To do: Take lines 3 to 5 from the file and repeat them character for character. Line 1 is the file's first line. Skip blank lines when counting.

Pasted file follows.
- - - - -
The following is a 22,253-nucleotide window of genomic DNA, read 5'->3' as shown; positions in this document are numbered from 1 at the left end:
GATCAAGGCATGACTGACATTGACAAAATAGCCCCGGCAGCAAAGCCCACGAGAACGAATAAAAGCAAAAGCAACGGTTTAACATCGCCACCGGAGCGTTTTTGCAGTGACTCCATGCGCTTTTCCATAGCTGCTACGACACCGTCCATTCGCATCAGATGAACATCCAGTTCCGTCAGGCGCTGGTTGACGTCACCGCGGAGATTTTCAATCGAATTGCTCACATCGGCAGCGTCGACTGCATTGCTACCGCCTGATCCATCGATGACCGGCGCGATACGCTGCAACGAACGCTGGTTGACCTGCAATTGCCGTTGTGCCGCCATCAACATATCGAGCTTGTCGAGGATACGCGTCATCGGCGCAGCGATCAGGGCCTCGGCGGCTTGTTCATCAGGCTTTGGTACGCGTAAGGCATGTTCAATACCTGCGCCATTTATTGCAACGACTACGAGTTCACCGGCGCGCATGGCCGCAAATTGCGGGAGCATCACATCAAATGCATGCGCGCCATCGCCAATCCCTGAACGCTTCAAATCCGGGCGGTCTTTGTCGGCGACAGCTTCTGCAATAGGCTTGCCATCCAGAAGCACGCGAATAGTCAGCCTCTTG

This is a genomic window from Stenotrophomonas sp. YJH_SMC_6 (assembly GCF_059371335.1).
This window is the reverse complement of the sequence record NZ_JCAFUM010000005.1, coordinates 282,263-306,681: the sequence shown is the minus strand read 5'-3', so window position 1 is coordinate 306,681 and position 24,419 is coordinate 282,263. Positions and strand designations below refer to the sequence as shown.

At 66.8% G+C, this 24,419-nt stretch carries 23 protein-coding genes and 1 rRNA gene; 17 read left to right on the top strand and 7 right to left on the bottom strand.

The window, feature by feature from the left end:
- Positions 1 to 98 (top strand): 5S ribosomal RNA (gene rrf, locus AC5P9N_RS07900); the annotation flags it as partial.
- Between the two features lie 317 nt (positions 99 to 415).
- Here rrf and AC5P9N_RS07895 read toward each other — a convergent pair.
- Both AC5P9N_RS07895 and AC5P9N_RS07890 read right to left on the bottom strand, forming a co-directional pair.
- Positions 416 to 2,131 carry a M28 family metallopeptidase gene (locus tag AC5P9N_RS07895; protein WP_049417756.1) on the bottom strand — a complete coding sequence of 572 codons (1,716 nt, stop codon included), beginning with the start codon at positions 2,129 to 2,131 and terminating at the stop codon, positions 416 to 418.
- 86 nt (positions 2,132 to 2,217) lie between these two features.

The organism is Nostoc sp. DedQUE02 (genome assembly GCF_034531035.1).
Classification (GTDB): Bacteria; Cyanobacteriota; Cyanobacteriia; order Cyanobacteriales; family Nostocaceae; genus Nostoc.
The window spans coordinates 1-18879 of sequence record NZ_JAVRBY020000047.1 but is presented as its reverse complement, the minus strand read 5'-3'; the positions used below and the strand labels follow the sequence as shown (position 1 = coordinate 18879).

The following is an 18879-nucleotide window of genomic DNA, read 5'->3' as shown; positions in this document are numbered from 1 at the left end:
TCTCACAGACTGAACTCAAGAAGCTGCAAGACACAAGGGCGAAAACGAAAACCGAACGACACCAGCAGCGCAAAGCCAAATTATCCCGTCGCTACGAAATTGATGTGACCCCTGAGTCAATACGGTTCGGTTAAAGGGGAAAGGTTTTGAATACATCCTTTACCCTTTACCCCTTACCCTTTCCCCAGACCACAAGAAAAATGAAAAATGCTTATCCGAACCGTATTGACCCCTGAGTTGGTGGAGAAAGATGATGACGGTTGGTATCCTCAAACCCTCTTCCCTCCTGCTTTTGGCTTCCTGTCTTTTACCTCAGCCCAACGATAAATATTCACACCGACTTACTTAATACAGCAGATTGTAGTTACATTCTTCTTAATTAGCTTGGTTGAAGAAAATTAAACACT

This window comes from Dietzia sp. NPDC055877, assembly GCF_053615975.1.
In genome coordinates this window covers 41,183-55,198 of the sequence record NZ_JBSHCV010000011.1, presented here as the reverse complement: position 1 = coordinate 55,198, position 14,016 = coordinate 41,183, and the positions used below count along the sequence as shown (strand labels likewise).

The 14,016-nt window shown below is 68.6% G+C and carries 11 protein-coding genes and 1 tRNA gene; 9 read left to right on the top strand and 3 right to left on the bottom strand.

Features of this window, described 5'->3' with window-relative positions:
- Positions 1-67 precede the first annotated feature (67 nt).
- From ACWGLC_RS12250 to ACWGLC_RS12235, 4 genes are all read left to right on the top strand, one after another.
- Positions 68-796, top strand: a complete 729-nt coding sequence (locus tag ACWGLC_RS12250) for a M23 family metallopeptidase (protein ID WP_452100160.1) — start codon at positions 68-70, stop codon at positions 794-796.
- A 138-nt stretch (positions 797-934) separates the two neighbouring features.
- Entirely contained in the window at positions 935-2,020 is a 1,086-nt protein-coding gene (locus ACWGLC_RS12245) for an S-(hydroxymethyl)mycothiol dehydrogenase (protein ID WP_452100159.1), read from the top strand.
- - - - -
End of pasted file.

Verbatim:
This is a genomic window from Stenotrophomonas sp. YJH_SMC_6 (assembly GCF_059371335.1).
This window is the reverse complement of the sequence record NZ_JCAFUM010000005.1, coordinates 282,263-306,681: the sequence shown is the minus strand read 5'-3', so window position 1 is coordinate 306,681 and position 24,419 is coordinate 282,263. Positions and strand designations below refer to the sequence as shown.

At 66.8% G+C, this 24,419-nt stretch carries 23 protein-coding genes and 1 rRNA gene; 17 read left to right on the top strand and 7 right to left on the bottom strand.